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Kite & Key Media, which produces short videos that provide context on an array of topical issues, has released an online video that sets the record straight on just what nuclear waste is and how its publicly perceived risks don’t match up with reality.
Graphical rendering of Fortis railcar design with spent nuclear fuel cask. (Image: DOE)
The Department of Energy has issued a request for proposals for the fabrication and testing of a prototype eight-axle railcar to carry the nation’s spent nuclear fuel and high-level radioactive waste. The heavy-duty, flat-deck railcar design known as “Fortis” received approval from the Association of American Railroads (AAR) in January 2021 to proceed to building and testing.
Savannah River Remediation workers double-stack HLW canisters in an underground vault in Savannah River’s Glass Waste Storage Building 2 using a one-of-a-kind shielded canister transporter. (Photo: DOE)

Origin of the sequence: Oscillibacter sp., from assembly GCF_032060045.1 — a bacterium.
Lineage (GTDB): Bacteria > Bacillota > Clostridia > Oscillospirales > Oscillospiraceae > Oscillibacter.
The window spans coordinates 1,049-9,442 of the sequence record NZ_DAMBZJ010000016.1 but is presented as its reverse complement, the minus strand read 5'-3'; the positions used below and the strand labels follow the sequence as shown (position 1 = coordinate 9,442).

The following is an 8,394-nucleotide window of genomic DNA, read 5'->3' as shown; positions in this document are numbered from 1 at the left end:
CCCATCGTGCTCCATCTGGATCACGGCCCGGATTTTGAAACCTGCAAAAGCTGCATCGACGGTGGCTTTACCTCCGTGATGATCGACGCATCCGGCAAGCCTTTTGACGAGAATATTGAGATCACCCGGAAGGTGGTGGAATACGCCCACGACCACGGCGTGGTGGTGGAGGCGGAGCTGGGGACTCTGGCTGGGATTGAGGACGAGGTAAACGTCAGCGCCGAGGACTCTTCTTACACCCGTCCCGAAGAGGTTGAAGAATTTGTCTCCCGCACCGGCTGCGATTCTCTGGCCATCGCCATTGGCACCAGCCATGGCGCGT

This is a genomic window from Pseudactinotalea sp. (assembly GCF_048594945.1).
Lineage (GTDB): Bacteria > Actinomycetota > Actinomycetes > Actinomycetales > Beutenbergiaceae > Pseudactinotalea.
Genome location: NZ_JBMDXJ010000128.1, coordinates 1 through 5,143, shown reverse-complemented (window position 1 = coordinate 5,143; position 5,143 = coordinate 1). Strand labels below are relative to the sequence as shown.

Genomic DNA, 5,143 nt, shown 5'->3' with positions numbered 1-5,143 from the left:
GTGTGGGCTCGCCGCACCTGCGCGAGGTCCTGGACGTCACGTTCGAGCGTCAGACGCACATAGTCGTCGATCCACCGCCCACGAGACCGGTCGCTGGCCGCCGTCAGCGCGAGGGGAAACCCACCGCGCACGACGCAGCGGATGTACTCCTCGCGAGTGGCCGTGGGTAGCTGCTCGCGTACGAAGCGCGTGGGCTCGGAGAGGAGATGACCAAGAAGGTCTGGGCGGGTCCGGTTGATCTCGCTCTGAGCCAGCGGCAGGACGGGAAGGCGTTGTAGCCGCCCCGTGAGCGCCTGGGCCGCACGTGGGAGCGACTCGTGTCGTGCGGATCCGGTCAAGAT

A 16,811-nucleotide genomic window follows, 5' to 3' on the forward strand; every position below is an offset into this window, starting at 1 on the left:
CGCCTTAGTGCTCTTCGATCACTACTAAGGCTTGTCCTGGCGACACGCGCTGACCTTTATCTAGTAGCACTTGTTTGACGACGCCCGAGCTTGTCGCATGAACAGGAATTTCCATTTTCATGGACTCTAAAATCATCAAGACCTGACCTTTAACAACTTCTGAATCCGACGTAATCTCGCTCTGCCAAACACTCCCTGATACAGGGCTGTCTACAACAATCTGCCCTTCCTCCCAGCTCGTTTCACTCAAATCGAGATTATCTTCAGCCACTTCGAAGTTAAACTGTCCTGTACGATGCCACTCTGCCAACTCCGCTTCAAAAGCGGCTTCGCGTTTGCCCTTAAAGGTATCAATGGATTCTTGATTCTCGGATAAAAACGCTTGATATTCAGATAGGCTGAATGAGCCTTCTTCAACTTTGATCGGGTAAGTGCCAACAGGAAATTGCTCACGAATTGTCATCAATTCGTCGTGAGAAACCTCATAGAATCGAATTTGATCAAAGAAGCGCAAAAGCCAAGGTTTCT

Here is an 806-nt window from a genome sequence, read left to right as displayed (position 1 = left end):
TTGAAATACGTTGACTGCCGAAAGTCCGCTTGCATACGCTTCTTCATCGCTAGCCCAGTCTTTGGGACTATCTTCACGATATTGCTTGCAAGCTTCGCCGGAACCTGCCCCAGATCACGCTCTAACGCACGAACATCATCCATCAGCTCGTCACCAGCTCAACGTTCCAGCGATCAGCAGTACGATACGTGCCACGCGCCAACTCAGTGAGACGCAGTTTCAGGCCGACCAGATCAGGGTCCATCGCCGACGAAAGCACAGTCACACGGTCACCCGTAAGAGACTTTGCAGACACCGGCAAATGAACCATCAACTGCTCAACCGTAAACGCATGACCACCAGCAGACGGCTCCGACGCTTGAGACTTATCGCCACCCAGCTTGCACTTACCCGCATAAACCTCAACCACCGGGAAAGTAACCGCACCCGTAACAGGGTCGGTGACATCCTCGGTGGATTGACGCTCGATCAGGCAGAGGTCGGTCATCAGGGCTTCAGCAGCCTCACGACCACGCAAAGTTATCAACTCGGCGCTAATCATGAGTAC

The Department of Energy’s Office of Environmental Management (EM) has demonstrated the capability to expand the double-stacking of high-level waste canisters at the Savannah River Site in South Carolina. That approach will save the site’s cleanup program millions of dollars, according to the DOE.
The underground Exploratory Studies Facility at Yucca Mountain in Nevada built by the Department of Energy to determine whether the location was suitable as a deep geological nuclear waste repository. Courtesy of the Department of Energy.
It is no secret that the U.S. government’s program to manage and dispose of used nuclear fuel and high-level radioactive waste is in a deep ditch. Private companies continue to safely store used fuel at U.S. nuclear reactor sites, some of which ceased power operations decades ago. Other countries, such as Finland, Sweden, France, Canada, Switzerland, Russia, and China, are moving forward on permanent disposal, while for the past 11 years, the U.S. government has done nothing constructive to discharge its HLW disposal responsibilities. Rather than taking action, successive Congresses and administrations have sat on their collective hands.
The NWTRB’s six overarching recommendations for the DOE’s nuclear waste management program.